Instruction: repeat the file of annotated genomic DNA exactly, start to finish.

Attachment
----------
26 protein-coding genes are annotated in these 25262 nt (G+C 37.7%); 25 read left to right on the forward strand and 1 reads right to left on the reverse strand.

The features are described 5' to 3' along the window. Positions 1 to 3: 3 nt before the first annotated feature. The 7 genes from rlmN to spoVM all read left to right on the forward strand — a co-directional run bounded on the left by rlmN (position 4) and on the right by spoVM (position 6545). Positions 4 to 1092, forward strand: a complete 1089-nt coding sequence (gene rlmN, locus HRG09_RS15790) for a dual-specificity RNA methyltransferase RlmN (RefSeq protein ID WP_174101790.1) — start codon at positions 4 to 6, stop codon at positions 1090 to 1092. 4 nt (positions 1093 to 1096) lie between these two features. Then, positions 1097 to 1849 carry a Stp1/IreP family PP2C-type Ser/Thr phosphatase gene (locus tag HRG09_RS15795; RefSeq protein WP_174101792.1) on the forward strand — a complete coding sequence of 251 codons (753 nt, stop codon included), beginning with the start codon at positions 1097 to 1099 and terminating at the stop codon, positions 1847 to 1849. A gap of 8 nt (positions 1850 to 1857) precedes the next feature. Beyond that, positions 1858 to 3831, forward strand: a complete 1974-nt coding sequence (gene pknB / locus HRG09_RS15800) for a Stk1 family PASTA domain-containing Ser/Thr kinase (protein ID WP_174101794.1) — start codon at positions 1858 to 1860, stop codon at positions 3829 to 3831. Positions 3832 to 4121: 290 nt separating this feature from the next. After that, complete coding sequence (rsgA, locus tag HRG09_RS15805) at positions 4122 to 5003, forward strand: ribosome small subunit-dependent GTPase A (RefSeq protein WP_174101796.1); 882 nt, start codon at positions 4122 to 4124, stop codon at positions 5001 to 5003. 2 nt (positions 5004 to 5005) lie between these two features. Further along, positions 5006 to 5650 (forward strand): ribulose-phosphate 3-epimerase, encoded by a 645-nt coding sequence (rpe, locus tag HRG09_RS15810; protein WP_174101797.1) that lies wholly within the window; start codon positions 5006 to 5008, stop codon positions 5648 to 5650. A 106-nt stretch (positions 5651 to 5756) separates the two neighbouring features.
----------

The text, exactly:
26 protein-coding genes are annotated in these 25262 nt (G+C 37.7%); 25 read left to right on the forward strand and 1 reads right to left on the reverse strand.

The features are described 5' to 3' along the window. Positions 1 to 3: 3 nt before the first annotated feature. The 7 genes from rlmN to spoVM all read left to right on the forward strand — a co-directional run bounded on the left by rlmN (position 4) and on the right by spoVM (position 6545). Positions 4 to 1092, forward strand: a complete 1089-nt coding sequence (gene rlmN, locus HRG09_RS15790) for a dual-specificity RNA methyltransferase RlmN (RefSeq protein ID WP_174101790.1) — start codon at positions 4 to 6, stop codon at positions 1090 to 1092. 4 nt (positions 1093 to 1096) lie between these two features. Then, positions 1097 to 1849 carry a Stp1/IreP family PP2C-type Ser/Thr phosphatase gene (locus tag HRG09_RS15795; RefSeq protein WP_174101792.1) on the forward strand — a complete coding sequence of 251 codons (753 nt, stop codon included), beginning with the start codon at positions 1097 to 1099 and terminating at the stop codon, positions 1847 to 1849. A gap of 8 nt (positions 1850 to 1857) precedes the next feature. Beyond that, positions 1858 to 3831, forward strand: a complete 1974-nt coding sequence (gene pknB / locus HRG09_RS15800) for a Stk1 family PASTA domain-containing Ser/Thr kinase (protein ID WP_174101794.1) — start codon at positions 1858 to 1860, stop codon at positions 3829 to 3831. Positions 3832 to 4121: 290 nt separating this feature from the next. After that, complete coding sequence (rsgA, locus tag HRG09_RS15805) at positions 4122 to 5003, forward strand: ribosome small subunit-dependent GTPase A (RefSeq protein WP_174101796.1); 882 nt, start codon at positions 4122 to 4124, stop codon at positions 5001 to 5003. 2 nt (positions 5004 to 5005) lie between these two features. Further along, positions 5006 to 5650 (forward strand): ribulose-phosphate 3-epimerase, encoded by a 645-nt coding sequence (rpe, locus tag HRG09_RS15810; protein WP_174101797.1) that lies wholly within the window; start codon positions 5006 to 5008, stop codon positions 5648 to 5650. A 106-nt stretch (positions 5651 to 5756) separates the two neighbouring features.